How to Make a Vegan Pasta Sauce
To quote from the prison scene of Martin Scorcese's Goodfellas: "You've got to have pork. The pork is what gives the sauce the flavour."
However, this is not always necessarily the case; you can make a divine pasta sauce by adding no animal products whatsoever. This vegan ragu recipe enhances the nutritional value of a regular bolognese without sacrificing any flavour. There are some great mock meats available to vegans to substitute meat, but you would be amazed how flavoursome and meaty lentils can become when cooked along with certain ingredients.
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3 hours 20 min
- 100 grams plant-based bacon
- 1 red onion, chopped
- 2 small carrots, chopped
- 2 celery stalks, chopped
- 2 cups red wine
- 1 tablespoon olive oil
- 300 grams brown split lentils
- 1 kilogram tomato passata
- 2 cans chopped tomatoes
- 1 teaspoon rosemary
- 1 teaspoon nutmeg
- 1 teaspoon basil
- 1 teaspoon parsley
- 1 teaspoon sugar
- 1 vegan beef-style stock cube
- 2 cloves garlic
- 1 teaspoon universal vegetable seasoning
- Chop the plant-based bacon up into little cubes (around a 1/4 inch). You want to make the "rashers" smaller to match the consistency of pancetta. Place into a large saucepan on medium heat and drizzle with olive oil. Leave to fry for 1 minute and fill your kitchen with its great aroma. As it's frying, add in the rosemary and 2 chopped cloves of garlic.
- Add in the chopped onion, carrots and celery. Ensure the pan is not too hot. You need these vegetables to sweat and become soft. Constantly stir to ensure the vegetables cook evenly. After a few minutes, you should notice steam coming from the vegetables. As everything in the pan begins to soften, add in the universal vegetable seasoning and nutmeg.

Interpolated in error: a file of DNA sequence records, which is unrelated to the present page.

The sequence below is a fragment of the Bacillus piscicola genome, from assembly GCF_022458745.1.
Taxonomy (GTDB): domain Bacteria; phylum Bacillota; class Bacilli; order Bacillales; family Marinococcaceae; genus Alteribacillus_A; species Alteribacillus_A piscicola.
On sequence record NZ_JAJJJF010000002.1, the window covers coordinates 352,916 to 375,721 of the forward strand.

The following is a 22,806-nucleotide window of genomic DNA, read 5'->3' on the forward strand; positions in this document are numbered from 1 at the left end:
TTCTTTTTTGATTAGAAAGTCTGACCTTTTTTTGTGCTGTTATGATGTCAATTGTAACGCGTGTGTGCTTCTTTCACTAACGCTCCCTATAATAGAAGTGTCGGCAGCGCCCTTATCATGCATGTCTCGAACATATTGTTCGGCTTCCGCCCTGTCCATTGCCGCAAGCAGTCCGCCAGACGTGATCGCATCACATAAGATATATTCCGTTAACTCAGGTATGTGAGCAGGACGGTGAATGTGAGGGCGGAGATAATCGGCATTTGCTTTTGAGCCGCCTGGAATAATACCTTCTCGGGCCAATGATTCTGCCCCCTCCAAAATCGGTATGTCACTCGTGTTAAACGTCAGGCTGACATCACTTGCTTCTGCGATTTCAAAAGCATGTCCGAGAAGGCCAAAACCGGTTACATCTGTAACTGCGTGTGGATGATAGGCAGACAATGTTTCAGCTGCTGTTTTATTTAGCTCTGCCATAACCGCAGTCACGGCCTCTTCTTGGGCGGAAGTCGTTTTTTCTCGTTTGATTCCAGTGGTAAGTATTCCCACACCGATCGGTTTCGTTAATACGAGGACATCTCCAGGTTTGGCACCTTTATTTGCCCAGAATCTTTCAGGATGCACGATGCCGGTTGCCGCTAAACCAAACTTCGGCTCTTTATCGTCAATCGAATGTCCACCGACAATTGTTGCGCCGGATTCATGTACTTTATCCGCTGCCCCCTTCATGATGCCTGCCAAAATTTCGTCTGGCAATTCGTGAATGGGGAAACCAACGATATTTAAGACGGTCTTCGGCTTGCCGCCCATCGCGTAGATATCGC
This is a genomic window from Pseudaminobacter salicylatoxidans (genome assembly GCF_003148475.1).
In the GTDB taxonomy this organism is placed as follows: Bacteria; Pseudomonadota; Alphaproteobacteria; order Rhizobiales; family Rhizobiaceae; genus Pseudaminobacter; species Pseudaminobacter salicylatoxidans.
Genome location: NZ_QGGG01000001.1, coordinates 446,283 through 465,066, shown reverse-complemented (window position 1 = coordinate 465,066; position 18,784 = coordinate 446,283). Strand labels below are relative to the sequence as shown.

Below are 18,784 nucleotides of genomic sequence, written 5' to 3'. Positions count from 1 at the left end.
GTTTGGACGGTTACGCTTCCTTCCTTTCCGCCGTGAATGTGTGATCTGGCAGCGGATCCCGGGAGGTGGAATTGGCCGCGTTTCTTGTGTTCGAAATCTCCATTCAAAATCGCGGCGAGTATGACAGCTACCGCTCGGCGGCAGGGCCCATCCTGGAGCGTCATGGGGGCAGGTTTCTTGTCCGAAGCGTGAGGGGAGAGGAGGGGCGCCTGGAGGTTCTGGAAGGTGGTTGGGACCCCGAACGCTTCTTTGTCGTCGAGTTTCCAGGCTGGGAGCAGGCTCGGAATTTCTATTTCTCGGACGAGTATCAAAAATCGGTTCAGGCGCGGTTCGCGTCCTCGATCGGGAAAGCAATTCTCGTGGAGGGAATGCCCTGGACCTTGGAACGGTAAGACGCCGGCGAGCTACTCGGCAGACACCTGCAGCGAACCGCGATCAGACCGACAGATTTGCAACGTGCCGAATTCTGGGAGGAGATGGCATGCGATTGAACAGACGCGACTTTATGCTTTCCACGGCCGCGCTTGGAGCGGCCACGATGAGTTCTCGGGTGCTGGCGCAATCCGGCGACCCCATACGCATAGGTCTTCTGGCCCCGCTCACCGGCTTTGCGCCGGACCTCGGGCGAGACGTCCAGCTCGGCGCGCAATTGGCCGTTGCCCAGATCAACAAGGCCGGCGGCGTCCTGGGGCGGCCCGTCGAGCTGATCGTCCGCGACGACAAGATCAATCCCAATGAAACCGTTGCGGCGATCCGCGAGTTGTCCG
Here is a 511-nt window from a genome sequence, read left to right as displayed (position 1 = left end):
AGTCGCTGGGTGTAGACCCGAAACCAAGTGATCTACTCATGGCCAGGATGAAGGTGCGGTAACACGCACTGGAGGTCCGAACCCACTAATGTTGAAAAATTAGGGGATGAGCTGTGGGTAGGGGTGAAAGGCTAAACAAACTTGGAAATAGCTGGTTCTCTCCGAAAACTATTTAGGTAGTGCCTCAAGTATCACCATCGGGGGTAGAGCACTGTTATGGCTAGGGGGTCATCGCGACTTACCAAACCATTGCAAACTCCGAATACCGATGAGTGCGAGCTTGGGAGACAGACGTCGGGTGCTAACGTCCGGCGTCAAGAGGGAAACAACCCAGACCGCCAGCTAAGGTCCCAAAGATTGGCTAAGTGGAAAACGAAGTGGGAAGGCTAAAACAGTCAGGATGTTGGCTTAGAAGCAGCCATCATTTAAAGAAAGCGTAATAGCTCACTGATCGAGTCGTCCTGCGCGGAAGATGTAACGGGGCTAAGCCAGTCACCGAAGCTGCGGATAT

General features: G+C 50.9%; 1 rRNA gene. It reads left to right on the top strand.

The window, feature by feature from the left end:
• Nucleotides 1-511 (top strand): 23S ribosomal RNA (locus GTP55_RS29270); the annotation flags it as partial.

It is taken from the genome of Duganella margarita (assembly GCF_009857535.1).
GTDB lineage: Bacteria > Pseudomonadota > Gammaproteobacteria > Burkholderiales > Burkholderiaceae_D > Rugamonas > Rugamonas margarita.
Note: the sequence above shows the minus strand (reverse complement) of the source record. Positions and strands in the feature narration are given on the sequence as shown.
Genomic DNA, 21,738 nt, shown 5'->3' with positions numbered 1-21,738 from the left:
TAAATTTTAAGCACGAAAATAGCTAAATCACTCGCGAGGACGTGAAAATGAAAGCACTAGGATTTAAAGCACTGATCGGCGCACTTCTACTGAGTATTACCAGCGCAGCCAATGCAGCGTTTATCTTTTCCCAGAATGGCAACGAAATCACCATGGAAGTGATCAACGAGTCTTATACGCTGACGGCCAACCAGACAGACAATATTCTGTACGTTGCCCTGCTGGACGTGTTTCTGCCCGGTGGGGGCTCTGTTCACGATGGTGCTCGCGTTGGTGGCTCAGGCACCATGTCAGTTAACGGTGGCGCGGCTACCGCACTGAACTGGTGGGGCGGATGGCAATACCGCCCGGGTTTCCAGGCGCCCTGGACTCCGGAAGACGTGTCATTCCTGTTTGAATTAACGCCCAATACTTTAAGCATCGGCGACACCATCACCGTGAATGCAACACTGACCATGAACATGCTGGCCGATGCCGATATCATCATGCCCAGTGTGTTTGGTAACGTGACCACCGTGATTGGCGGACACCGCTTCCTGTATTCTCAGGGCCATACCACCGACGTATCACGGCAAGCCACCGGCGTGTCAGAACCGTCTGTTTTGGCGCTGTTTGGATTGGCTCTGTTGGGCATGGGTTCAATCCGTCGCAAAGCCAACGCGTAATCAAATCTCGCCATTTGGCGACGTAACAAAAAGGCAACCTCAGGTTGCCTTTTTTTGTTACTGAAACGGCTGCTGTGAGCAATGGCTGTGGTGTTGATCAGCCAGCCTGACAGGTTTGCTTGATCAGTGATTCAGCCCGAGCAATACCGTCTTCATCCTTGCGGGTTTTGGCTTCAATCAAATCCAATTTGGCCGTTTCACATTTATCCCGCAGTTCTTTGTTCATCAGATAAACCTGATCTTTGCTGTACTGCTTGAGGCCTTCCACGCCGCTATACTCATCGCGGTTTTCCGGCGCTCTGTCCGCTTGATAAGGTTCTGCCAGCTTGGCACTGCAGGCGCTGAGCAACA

- Reduce the heat of the pan to low and add in 2 cans of chopped tomatoes. Stir in to cover all of the vegetables, then add in 500 grams of passata. Grind in a generous amount of black pepper, a teaspoon of sugar, and a sprinkle of salt. You will not need too much salt as there will already be salt from the bacon and vegetable seasoning. Follow in with the basil and parsley.
- Add 300 grams of brown split lentils to the sauce and stir in. You will now need to create the stock by using the two empty cans of chopped tomatoes. For the first one, place a tablespoon of tomato puree in the can, then fill it with red wine. Stir until the wine becomes a burgundy colour. For the second, place a beef-style stock cube in the can, then fill it halfway with warm water. Add both cans to the pan and stir in.
- Leave the sauce to blip away for at least 2 hours. You want to give the lentils time to cook and absorb all the wonderful flavours within the sauce. Constantly check on the sauce by stirring to ensure nothing sticks.
- After 2 hours, you will notice that the lentils have increased in size, and your sauce will become thick. To even out the texture, add another 500 grams of passata along with a splash of water. Stir in and season to taste. Leave to cook for a further 15–20 minutes for a perfect sauce.
My Favorite Vegan "Pancetta"
To reiterate, there are some great plant-based mock meats available to vegans. This is, without argument, one of the best. Many bacon alternatives tend to have a flavour base that's exactly like the flavour you'd find in bacon-flavoured crisps. Vivera's plant-based bacon, on the other hand, is miles ahead of its competitors' products. Its smokey paprika aroma matches the real thing in an uncanny manner. I often find myself using it to pep up sauce bases, and it truly works a treat when combined with rosemary in this ragu recipe.
- Be sure to soak your lentils overnight to ensure they become plump and soft when cooking. The last thing you want is a crunchy lentil ruining the texture of this dish.
- Many recipes, including those from top-quality chefs such as Jamie Oliver and Gennaro Contaldo, recommend using over a litre of water when producing the stock. From experience, this does dilute the flavour of the sauce, even on a slow cooker. I would recommend no more than 700 mL of water as you already have liquid from the sauce and wine that will allow the lentils to cook.
- There is no such thing as cooking wine. You can use any great-tasting red wine. Personally, I find that a Chianti compliments the flavours magnificently.
- Be patient and relax. This is a recipe that tastes better the longer it simmers. I even find it tastes better the next day. So do not rush it. Feel free to even enjoy the other half of the bottle of wine.
- Utilise the versatility. The sauce is not just limited to pasta. It compliments veggies very well, particularly aubergine and butternut squash. Place on top of a vegetable fritter or an eggplant-parmigiana, and you've got an amazing condiment.
© 2021 Andrea Sciambarella